Nfld. & Labrador·New

Labrador aboriginal people still want Ottawa apology

Inuit, Innu and Métis in Labrador want the federal government to reconsider an earlier decision not to include them in a compensation package and apology for the pain and suffering that residential schools caused aboriginal Canadians.

They say the federal government failed in 2008 to recognize the impact residential school had on them

Inuit, Innu and Métis in Labrador want the federal government to reconsider an earlier decision not to include them in a compensation package and apology for the pain and suffering that residential schools caused aboriginal Canadians.

About 150,000 First Nations, Inuit and Métis children attended residential schools across Canada, but when the federal government unveiled its compensation package in 2007 and 2008, thousands of Labrador Inuit, Innu and Métis survivors said they were left out.

More than 20 Inuit from Labrador attended a Truth and Reconciliation Commission hearing in Halifax over the weekend with the intention of sending a message to the federal government.

"[We’re here] so Labrador’s experience of residential schools is acknowledged, recognized and we too have an apology," said Shirley Flowers, a residential school survivor from Hopedale.

The schools they attended weren't run or funded by the federal government. The residential schools were set up before Newfoundland joined Confederation in 1949, but the Inuit believe the federal government should acknowledge their experiences too.

"I am hopeful that we will be recognized. I can't see how we can't be recognized. We are here today. We are survivors today. We are Canadians today. I think we should be recognized," said Flowers.

A residential school in North West River, in central Labrador, was founded in the 1920s by Yale University students who came to work with the International Grenfell Association. Inuit students from Labrador's northern coast stayed in a dormitory that was managed separately from the school.

Some Innu from Labrador were sent to Roman Catholic schools and even to the notorious Mount Cashel Orphanage in St. John's, which was closed in 1990 amid a scandal over sexual and physical abuse committed by Christian Brothers.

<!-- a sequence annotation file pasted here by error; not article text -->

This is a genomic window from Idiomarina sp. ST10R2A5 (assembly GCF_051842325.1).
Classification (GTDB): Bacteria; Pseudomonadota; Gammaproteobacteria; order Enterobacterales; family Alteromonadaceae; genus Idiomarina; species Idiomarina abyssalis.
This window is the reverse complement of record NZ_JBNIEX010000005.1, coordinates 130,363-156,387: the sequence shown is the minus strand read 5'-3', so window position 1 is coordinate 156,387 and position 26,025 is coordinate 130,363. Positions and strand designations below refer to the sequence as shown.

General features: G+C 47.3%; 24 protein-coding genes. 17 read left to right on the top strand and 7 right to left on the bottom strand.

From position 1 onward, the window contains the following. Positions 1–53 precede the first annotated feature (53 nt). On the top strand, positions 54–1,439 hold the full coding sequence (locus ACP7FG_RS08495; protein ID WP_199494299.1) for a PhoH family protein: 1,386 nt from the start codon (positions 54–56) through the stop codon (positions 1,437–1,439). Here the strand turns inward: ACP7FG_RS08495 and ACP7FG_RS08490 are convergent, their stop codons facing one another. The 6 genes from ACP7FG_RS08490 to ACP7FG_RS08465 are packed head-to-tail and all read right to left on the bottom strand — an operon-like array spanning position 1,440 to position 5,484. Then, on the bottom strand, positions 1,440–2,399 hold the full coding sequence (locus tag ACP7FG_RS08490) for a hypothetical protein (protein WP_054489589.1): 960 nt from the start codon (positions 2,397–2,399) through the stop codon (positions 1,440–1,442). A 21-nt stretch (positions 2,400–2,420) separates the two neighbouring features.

John Duncan, the federal minister of aboriginal affairs and northern development, was at the truth and reconciliation hearings in Halifax this past weekend.

"I have meetings with the Nunatsiavut government later this week. So, we will be having discussions," said Duncan.

He did not say if Ottawa is considering recognition of the Labrador Inuit's claims.

In September 2008, the government formalized a $1.9-billion compensation plan for victims. The government also established the Truth and Reconciliation Commission to examine the legacy of the residential schools.

Prime Minister Stephen Harper stood in the House of Commons in June 2008 to apologize to former students of native residential schools.

In June 2009, a judge gave former residential school students from Newfoundland and Labrador approval to proceed with a class action lawsuit that claims they were mistreated at the schools from 1949 to 1979.

The lawsuit claims that about 5,000 aboriginal children, mostly Inuit and some Métis, attended the schools.

The Inuit in Halifax over the weekend said they plan to renew their call to be included at a meeting with the federal affairs minister later this week.